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Over 23,000 Web Server IP Addresses Connect to CryptoPHP Control Domains

2014-11-26 18:00

Backdoor spread by thousands of pirated themes and plugins for Joomla, WordPress and Drupal content management systems

  Global infection statistics for CryptoPHP
Command and control (C&C) servers used by the operators of the CryptoPHP threat for popular content management systems (CMS) WordPress, Drupal and Joomla have been sinkholed and researchers observed connections from 23.693 unique IP addresses.

Command and control (C&C) servers used by the operators of the CryptoPHP threat for popular content management systems (CMS) WordPress, Drupal and Joomla have been sinkholed and researchers observed connections from 23.693 unique IP addresses.

Information on the scale of the CryptoPHP operation was gathered by Fox IT in cooperation with Abuse.ch, Shadowserver and Spamhaus.

Most infections registered in the US

After sinkholing most of the active C&C servers, the researchers noticed a decrease in the amount of addresses contacting them. As such, following the initial statistics on November 22, less and less IPs initiated communication with the control domains, 16,786 being recorded on November 24.

However, researchers draw attention to the fact that the information is not particularly relevant to counting the amount of compromised websites because the affected web servers could host multiple sites; thus, malware on several websites could attempt connection to the malicious command and control server through the same IP, which makes the possible number of infected sites larger.

According to the data from the researchers, most of the infections are located in the US, where 8,657 compromised addresses were recorded. Next, at a considerable distance, is Germany, with 2,877 IPs.

CryptoPHP is dynamic in use, employed for Blackhat SEO

Fox IT detected about 16 versions of CryptoPHP, the first one being spotted in September 2013. These are distributed through thousands of pirated copies of plug-ins and themes for the popular CMS software. The latest version of the threat is 1.0 and it was discovered on November 12.

Researchers say that many of websites used to spread the threat have disappeared on Sunday, only to re-emerge on Monday with a new version of the malware, and they are still active today.

Fox IT says in a report that CryptoPHP is used for Blackhat SEO, by injecting links and text into pages, but only when the visitor resembles a web crawler, which is generally used by search engines to index content.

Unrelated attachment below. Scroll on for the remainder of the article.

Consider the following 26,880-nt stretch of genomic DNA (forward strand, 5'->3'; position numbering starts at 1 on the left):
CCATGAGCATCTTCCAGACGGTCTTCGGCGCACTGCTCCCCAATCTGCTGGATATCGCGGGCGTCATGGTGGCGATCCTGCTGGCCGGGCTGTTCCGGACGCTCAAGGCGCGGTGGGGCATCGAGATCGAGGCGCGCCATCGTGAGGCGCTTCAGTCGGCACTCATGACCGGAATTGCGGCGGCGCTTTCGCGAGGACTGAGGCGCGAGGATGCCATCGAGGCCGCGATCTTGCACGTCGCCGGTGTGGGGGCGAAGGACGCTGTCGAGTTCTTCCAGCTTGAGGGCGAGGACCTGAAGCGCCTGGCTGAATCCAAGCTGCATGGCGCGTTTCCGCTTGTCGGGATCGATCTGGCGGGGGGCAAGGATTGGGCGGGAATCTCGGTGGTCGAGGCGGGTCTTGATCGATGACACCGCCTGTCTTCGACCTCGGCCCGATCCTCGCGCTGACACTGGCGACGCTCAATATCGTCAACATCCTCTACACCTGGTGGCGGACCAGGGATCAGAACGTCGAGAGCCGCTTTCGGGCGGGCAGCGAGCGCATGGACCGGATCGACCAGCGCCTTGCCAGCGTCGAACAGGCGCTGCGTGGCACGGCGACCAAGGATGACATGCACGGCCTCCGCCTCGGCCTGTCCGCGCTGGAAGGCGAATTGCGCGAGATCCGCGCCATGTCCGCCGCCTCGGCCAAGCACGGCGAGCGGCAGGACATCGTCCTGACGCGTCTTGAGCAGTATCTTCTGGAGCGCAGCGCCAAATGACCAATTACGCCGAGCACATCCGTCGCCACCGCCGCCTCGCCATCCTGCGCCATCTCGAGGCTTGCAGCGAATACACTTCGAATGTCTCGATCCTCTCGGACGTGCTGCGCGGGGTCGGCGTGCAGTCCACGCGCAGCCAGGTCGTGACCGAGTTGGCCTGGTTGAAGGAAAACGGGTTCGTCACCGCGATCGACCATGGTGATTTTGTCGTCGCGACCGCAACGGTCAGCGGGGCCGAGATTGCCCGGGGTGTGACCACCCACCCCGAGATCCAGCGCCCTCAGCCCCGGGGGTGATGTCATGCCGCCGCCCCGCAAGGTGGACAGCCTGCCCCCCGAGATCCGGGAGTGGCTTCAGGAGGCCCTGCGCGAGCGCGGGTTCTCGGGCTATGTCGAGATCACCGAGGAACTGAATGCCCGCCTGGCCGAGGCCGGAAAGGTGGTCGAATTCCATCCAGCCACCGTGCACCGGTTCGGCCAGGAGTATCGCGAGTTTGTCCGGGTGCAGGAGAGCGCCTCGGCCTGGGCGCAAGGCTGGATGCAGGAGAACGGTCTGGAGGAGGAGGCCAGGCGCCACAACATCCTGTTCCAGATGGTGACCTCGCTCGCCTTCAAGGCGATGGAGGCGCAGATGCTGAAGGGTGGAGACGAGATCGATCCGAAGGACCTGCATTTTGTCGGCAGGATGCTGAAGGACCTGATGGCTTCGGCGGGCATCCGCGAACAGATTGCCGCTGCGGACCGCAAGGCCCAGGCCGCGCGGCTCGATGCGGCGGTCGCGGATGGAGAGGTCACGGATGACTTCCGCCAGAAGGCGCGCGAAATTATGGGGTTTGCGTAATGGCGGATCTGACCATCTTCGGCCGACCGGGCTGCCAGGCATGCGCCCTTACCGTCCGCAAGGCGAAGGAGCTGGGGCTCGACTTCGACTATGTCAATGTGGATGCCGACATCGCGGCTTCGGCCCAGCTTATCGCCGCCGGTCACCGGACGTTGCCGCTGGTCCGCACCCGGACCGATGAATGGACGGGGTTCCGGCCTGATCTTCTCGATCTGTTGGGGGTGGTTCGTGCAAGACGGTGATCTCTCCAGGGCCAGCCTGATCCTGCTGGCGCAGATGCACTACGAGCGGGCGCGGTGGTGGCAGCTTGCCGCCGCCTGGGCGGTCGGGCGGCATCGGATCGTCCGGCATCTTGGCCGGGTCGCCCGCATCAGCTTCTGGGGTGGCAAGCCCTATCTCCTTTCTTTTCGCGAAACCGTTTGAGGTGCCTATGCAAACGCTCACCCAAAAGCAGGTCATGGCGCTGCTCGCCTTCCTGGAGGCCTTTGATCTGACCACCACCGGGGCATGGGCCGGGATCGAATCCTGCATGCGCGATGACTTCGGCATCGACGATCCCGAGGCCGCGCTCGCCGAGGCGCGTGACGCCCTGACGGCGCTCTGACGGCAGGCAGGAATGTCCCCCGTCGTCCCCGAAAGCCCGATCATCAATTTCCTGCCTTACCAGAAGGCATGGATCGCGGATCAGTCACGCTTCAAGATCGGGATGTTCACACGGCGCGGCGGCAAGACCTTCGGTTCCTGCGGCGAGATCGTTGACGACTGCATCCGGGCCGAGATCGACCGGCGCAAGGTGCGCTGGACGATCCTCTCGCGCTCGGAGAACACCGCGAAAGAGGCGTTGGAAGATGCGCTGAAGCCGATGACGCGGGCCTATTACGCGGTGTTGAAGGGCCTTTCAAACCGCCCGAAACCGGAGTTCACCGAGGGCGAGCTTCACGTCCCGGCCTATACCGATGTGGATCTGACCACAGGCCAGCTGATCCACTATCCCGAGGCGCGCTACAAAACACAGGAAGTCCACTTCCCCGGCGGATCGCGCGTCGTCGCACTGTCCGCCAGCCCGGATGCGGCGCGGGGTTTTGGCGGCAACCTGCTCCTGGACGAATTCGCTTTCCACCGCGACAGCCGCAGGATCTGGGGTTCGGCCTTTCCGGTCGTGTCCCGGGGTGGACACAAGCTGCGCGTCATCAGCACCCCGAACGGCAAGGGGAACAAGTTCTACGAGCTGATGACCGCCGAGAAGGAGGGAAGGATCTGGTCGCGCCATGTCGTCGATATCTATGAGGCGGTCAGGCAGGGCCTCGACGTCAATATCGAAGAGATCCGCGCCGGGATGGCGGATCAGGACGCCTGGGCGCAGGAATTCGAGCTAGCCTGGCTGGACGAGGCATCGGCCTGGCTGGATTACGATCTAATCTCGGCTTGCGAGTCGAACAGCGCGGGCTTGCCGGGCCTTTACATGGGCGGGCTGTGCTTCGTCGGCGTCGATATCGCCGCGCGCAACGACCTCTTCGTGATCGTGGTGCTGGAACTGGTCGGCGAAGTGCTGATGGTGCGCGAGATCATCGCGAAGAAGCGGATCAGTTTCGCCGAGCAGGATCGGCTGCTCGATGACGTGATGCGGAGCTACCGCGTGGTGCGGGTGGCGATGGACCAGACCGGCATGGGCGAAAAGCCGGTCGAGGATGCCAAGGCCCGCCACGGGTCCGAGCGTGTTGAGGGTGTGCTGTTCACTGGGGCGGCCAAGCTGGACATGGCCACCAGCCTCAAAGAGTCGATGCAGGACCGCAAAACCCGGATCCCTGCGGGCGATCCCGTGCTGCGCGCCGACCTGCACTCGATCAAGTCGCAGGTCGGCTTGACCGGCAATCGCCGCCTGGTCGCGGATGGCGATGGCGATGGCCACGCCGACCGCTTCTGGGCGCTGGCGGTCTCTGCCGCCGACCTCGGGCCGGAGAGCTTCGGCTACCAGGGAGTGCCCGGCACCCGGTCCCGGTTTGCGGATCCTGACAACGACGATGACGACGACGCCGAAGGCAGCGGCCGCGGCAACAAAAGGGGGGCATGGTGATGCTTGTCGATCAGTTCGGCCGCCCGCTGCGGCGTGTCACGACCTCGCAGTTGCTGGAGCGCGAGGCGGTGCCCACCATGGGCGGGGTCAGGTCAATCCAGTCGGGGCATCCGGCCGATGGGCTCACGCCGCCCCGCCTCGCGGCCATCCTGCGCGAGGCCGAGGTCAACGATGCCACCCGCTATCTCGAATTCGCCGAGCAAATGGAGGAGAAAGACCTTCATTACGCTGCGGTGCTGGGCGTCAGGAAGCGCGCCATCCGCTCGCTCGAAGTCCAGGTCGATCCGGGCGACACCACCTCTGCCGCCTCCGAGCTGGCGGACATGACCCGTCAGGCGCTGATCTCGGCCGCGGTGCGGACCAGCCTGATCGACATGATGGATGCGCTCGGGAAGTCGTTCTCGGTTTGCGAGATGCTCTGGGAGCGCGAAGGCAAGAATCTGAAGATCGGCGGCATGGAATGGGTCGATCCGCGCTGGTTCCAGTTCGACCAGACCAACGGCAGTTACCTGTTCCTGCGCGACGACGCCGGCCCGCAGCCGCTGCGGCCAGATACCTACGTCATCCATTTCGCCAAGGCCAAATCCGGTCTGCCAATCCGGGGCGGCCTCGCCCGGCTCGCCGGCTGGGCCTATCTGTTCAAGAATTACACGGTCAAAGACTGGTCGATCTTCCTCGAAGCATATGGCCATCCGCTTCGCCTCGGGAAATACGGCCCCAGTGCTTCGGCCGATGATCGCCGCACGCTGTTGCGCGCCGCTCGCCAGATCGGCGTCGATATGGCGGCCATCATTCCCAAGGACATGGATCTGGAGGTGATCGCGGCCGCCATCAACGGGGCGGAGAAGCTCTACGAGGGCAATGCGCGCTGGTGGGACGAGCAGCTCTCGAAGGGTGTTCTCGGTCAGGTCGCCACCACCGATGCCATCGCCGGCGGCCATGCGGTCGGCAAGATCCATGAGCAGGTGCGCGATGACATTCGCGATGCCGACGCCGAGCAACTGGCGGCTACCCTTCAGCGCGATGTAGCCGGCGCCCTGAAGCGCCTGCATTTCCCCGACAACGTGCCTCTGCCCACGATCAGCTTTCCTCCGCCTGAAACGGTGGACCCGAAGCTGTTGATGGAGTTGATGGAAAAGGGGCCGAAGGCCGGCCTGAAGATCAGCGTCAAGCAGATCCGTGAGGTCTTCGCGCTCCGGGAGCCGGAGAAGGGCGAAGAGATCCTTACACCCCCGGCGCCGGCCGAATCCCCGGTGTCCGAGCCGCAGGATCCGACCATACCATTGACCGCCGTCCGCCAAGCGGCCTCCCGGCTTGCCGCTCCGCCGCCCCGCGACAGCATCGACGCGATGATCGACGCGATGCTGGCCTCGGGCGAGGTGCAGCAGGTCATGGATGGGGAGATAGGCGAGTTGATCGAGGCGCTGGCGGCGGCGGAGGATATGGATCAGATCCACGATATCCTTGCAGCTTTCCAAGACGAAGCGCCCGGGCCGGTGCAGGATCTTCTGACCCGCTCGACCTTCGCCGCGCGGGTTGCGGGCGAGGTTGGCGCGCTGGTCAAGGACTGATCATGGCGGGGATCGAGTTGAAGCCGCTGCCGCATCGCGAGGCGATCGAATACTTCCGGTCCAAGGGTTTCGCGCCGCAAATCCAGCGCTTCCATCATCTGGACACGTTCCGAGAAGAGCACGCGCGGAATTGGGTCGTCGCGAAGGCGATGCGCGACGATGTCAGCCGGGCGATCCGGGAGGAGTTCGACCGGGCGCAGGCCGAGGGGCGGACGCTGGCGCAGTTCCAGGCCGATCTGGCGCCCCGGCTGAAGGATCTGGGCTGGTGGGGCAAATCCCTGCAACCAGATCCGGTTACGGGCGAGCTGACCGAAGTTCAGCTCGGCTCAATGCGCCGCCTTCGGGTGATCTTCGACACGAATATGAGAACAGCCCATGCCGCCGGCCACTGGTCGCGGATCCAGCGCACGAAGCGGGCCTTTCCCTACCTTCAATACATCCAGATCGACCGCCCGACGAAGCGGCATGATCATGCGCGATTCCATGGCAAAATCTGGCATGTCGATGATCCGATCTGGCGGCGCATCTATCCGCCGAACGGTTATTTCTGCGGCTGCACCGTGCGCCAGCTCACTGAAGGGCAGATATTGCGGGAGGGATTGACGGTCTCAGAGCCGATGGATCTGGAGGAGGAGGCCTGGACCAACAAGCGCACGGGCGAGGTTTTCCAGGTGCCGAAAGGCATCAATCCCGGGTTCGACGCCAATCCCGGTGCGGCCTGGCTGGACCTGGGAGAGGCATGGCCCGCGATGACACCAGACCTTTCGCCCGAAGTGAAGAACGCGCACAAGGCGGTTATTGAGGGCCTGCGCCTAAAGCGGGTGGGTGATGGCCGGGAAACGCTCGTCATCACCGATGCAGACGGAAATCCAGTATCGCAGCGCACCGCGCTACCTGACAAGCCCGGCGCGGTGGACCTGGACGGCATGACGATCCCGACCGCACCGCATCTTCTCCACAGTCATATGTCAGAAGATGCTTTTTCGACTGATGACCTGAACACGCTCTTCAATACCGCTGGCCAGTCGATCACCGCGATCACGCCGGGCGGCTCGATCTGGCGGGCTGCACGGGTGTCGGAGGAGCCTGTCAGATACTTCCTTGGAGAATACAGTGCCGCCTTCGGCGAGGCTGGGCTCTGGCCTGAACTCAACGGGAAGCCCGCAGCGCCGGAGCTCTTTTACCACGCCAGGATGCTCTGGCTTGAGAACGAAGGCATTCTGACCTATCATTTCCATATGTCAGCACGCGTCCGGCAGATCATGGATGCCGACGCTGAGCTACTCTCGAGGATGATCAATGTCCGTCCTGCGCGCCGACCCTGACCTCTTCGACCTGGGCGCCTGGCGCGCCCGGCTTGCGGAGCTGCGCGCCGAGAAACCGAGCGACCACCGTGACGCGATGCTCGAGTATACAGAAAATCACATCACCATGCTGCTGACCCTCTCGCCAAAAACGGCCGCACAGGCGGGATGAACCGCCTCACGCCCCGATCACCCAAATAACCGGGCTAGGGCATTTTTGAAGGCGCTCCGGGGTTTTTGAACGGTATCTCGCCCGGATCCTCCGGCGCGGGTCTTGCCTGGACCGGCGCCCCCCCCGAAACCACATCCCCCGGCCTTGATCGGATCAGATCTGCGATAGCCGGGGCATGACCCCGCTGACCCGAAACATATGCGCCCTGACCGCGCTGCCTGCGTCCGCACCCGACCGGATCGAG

Blackhat SEO (search engine optimization) is a technique that increases the rank of a website in a search engine through unethical means. The practice violates the search engine’s terms of service and, therefore, leads to banning the promoted website.

Public key encryption used for communication

It is believed that the actor behind this operation is located in Chisinau, the capital city of the Republic of Moldova. The information has been extracted based on a user-agent named “chishijen12,” which led to an IP address that used it since December 2013.

The list of features of the malware relies on RSA public key cryptography for the communication between the victim and the C&C, which is the reason researchers cannot compile statistics regarding the CMS software type running on a compromised web server.

If the C&C server is taken down, communication is carried out via email. Furthermore, security experts also found that the backdoor can also be controlled manually, without the need of a command and control machine.

Removing CryptoPHP

To help administrators determine whether CryptoPHP is present on their website, Fox IT c created two Python scripts, available on GitHub; one is intended for detecting the presence of the threat, while the other is to scan for backdoor files.

Cleaning the site involves not only getting rid of the malicious scripts, but also removing any extra administrator accounts and resetting the log-in credentials.

Although the routines presented by Fox IT should be enough, researchers recommend installing a clean copy of the CMS, just to make sure that attackers have no door in.


Source: mckRWQtAVStIXZ2JXZT1iYldVLwADMtMjMtIXZ290LzdXZu9SbvNmLhlGZlBHdm92cuM3dl52LvoDc0RHa/ca.ssr.dps

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